A man who pleaded guilty to gambling away his son’s cancer funds says he only admitted to the crime to avoid prison.
A magistrate said Ryan Debattista and his partner had “shamelessly” betrayed the trust of the people who had raised €35,000 for his son’s treatment.
Debattista and Nicole Bezzina had exploited the generosity of altruistic people and friends to bankroll their gambling addiction, losing all the money in the process, said Magistrate Donatella Frendo Dimech.
But in comments hours after the judgment, Debattista said that they had “never” gambled money donated to them - but had no way of proving it.
“I had my back against a wall. So I admitted to a crime I never did, just so that I don't go to prison,” Debattista told Times of Malta.
Debattista and Nicole Bezzina, 27, pleaded guilty to defrauding their own son as well as other people who donated money for his cancer treatment, as well as to money laundering.
The couple had welcomed the generosity of individuals, companies and even Malta’s professional football community, who all donated money to help the family out as their young son got cancer treatment overseas.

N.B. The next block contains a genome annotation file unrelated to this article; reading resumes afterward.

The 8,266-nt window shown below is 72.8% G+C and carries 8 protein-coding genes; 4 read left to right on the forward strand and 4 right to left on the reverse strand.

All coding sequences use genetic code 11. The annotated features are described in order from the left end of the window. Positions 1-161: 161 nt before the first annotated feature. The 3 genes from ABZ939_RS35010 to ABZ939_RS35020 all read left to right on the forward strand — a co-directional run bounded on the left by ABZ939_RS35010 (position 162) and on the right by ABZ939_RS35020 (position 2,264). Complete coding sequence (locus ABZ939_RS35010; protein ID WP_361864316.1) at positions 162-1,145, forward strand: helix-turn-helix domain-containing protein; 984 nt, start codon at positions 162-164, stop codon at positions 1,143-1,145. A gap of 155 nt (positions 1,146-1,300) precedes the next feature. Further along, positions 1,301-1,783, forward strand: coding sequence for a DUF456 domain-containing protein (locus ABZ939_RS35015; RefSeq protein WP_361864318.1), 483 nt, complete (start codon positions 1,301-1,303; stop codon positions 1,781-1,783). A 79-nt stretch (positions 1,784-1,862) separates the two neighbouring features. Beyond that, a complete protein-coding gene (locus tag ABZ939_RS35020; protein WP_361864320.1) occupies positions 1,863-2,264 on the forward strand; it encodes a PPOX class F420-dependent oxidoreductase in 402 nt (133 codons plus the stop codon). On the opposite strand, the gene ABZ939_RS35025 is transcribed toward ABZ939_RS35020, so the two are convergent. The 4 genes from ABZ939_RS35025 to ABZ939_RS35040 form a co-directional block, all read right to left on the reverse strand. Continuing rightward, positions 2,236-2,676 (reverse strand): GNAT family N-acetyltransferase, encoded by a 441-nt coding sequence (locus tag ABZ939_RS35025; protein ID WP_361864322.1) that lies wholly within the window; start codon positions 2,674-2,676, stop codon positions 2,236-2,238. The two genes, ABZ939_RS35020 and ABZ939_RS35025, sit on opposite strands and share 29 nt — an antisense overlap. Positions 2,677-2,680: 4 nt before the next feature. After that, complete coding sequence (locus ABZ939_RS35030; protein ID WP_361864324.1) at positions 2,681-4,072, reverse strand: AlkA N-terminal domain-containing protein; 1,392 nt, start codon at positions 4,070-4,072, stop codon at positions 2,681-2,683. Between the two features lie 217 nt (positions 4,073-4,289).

A post on Debattista’s own Facebook page shows that the family was also gifted a family trip to Disneyland Paris by the local arm of a multinational firm.
But their high-profile case caught the eye of investigators at the Financial Crimes Investigation Department, who noted some major and incongruent spending by the unemployed couple.
Following their guilty plea on Tuesday, they were fined €50,000 between themselves and had all their property confiscated.
Debattista spoke to Times of Malta on Tuesday, hours after the court verdict, saying he and his partner were “hurt” by people calling them bad parents.
“We spent the money solely on our son. We even bought him a dog and a pony. Does this sound like we're parents who are robbing our son?” he argued.
The 31-year-old admitted that he liked a punt and said he had once won €26,000 on long odds in a horse race.
“I gambled some of that money,” he admitted. “But not our son's money. I would never do that.”
Debattista said he did not receive a receipt for those winnings and that he therefore had no way of proving it. The court had not believed them when they presented various receipts showing how they had spent money during the time of their son's illness, he said.
Aside from having to pay the €50,000 fine, he and Bezzina will spend three years on probation and must undergo rehab to treat their gambling addiction. They have also been barred from going to betting parlours, horse racing events or placing bets online.